Friday, October 11, 2019

Building Castles in the Air

You may have heard the advice against building castles in the air. Today, we'll consider the wisdom of building family trees in the air. It may turn out to be attached to the same sage warning, but I'm still tempted to explore the possibilities.

Here's the situation. I've received word that there are six DNA matches, all of whom contain the surname Michalski with an ancestral connection to a woman with a maiden name so similar to one in my mystery grandfather's roots—Zegar—as to present too tempting a connection to ignore. All these DNA-match families lead back, in the late 1800s, to a tiny village in Poland called Czarnylas. And records for these few hundred souls—baptismal, marriage, and death—happen to have their transcriptions resident in one freely-accessible website hosted by a group known, in English, as the Pomeranian Genealogical Association.

Granted, a lot could go wrong, relying solely upon transcriptions of handwritten records. The handwriting could be read incorrectly. Or copied carelessly. Or transposed with half the information from the next record in the set. Without being able to see the documents for myself, I can't really be sure all the information was transcribed accurately. Or that the information given is all that was provided—there might be even more notes that could further help my research, if only I could see them.

But hey, there it was: a treasure trove of data from a tiny village which even now has less than five hundred people. What are my chances that I'd pick the wrong Paulina Zegarska married to Andreas Czechowski? We're surely not talking the Polish equivalent of Smith here.

So I took my chances. I started first with what I knew, and looked up Walerya and her older sister Weronika, the Czechowska sisters who married Michalski men before immigrating to Milwaukee, Wisconsin. There they were: the transcriptions, at least, for Weronika's marriage in 1878, and Walerya's in 1886.

From there, I decided to push my way backwards in time. I looked for baptismal records for the two Czechowska sisters by targeting my search to Czarnylas only, and selected a reasonable but wide date range. Since Polish tradition dictated that women's surnames which end in -ska would be connected with fathers whose names were the familiar -ski suffix we associate with that ethnicity, I knew I'd be looking for records for a father whose surname was Czechowski.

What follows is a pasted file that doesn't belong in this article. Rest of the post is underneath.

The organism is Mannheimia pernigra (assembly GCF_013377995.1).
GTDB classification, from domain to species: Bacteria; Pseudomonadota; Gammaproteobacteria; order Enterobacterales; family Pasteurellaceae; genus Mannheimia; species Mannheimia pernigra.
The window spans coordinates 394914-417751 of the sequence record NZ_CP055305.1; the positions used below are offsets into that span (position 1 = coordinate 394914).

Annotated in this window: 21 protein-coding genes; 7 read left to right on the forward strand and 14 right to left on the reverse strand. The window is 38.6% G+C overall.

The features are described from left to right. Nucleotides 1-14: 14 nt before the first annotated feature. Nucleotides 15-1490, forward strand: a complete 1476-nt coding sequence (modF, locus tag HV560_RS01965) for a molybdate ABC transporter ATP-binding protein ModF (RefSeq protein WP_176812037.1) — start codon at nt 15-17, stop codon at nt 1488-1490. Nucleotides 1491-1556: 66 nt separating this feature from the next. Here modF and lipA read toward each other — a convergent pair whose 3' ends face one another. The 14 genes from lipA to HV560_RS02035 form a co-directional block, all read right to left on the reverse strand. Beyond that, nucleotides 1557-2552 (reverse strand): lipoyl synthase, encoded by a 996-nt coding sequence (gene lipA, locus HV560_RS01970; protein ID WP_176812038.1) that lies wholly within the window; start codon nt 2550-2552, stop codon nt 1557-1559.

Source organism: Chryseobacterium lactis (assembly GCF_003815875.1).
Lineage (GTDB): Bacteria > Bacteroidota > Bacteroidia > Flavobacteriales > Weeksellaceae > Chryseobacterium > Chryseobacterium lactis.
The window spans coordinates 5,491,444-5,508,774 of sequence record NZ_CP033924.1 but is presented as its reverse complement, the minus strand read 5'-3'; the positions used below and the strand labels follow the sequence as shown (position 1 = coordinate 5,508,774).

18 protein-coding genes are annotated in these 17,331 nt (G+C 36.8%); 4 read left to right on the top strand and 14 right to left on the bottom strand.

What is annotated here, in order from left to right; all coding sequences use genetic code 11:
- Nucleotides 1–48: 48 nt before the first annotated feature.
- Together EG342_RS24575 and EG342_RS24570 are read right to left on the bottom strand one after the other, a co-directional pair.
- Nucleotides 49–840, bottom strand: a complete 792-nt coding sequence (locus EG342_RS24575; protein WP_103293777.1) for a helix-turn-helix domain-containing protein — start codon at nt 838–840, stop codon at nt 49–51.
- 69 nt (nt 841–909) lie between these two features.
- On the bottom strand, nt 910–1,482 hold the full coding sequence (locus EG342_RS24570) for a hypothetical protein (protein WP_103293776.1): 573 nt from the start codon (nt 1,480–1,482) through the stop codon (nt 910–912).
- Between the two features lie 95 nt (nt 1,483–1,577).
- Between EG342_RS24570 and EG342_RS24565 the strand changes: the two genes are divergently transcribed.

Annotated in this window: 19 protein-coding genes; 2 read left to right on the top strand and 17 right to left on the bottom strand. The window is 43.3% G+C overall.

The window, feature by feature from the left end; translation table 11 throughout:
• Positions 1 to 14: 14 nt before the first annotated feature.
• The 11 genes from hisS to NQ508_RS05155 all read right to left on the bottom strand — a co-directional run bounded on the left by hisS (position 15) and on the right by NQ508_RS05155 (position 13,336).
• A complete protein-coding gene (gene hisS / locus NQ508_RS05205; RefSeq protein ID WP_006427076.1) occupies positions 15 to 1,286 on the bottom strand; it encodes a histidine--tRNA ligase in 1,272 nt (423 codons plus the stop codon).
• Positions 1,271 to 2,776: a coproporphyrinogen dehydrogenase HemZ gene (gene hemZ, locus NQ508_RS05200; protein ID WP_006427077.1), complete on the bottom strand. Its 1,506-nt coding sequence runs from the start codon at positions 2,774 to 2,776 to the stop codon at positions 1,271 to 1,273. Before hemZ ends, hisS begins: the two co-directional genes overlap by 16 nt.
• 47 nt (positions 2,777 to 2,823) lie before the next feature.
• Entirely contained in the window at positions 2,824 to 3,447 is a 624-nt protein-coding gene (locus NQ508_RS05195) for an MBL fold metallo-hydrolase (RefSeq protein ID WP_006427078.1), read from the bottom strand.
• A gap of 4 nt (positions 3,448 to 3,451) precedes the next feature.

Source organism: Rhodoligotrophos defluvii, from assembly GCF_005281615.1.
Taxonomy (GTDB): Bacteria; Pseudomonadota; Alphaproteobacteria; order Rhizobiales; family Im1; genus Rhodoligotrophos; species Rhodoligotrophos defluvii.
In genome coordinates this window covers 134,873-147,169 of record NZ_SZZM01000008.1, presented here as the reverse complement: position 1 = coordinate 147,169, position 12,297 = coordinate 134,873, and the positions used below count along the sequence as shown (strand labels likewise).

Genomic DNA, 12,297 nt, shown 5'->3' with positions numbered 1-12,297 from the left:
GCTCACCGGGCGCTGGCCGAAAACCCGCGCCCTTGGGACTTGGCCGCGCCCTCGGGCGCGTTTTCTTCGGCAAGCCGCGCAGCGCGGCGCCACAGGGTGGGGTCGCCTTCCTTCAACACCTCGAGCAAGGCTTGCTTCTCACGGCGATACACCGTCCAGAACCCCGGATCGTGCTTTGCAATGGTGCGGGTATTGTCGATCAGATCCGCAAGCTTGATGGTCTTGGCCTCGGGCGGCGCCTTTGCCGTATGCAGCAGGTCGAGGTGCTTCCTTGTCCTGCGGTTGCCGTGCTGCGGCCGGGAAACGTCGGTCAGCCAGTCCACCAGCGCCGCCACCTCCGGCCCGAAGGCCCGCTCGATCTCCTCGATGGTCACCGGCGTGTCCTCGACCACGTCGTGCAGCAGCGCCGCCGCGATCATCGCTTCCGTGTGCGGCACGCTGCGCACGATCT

And the search was on. I was ready for this process of elimination. First, I confirmed the dates of baptism for the sisters—1857 and 1870, respectively—and then took in the names of their parents. That's how I discovered their mother's maiden name of Zegarska.

Along the way, I noticed how many siblings the two Czechowska girls had, and realized I may someday need this information, organized into a family tree format. And so, I began...

Eventually, I got the brainy idea to correlate the baptismal information on this one section of the website with marriage information from another part of the search feature. But something got in the way of my brainy idea: it seemed each of the Czechowska girls were getting married at incredibly young ages. What was going on here? Was this a listing of betrothals, rather than actual marriages?

It dawned on me at that point that, like those of so many other ethnicities I've researched, Polish families might have also followed that tradition of naming their babies after their older relatives. Could there have been a previous generation busily naming their daughters these same names?

This required a repetition of the birth records search, and another round of adding records to my family-tree-in-the-air. I augmented this when I got the brainy idea to branch out and look for that Zegarska surname in the same way—look for the dad in baptismal records by entering his surname as Zegarski.

At the feverish pace I've kept up this week, I've added a considerable amount of names of Polish people from the early 1800s onward—all people I don't even know. My family-tree-in-the-air takes on the appearance of a pole, firmly anchored in Milwaukee Michalskis, then rising up three more generations with nary a branch, until it becomes a hairy mess of Czechowskis and Zegarskis in the tiny town of Czarnylas. All I needed now was a genealogical Jack-in-the-Beanstalk to come chop down my tree, and the whole ancestral mess in the clouds would come crashing to the ground.

Vulnerable, yes—to all sorts of errors. I'm not sure I could advise such a process. But I just couldn't help myself. The information was there and, well, information is always best comprehended in an organized format. I may have all those Czarnylas Czechowskis and Zegarskis organized, alright, but I can't yet vouch for any of them being related to me. Perhaps it is best that I've made that tree-in-the-air a private and unsearchable tree. For now, it's my private genealogical sandbox while I explore what patterns and information emerge—if there will be any at all.

Above: Illustration of Jack climbing the Beanstalk, from the 1922 book Journeys Through Bookland; courtesy Internet Archive via Wikipedia; illustration in the public domain.

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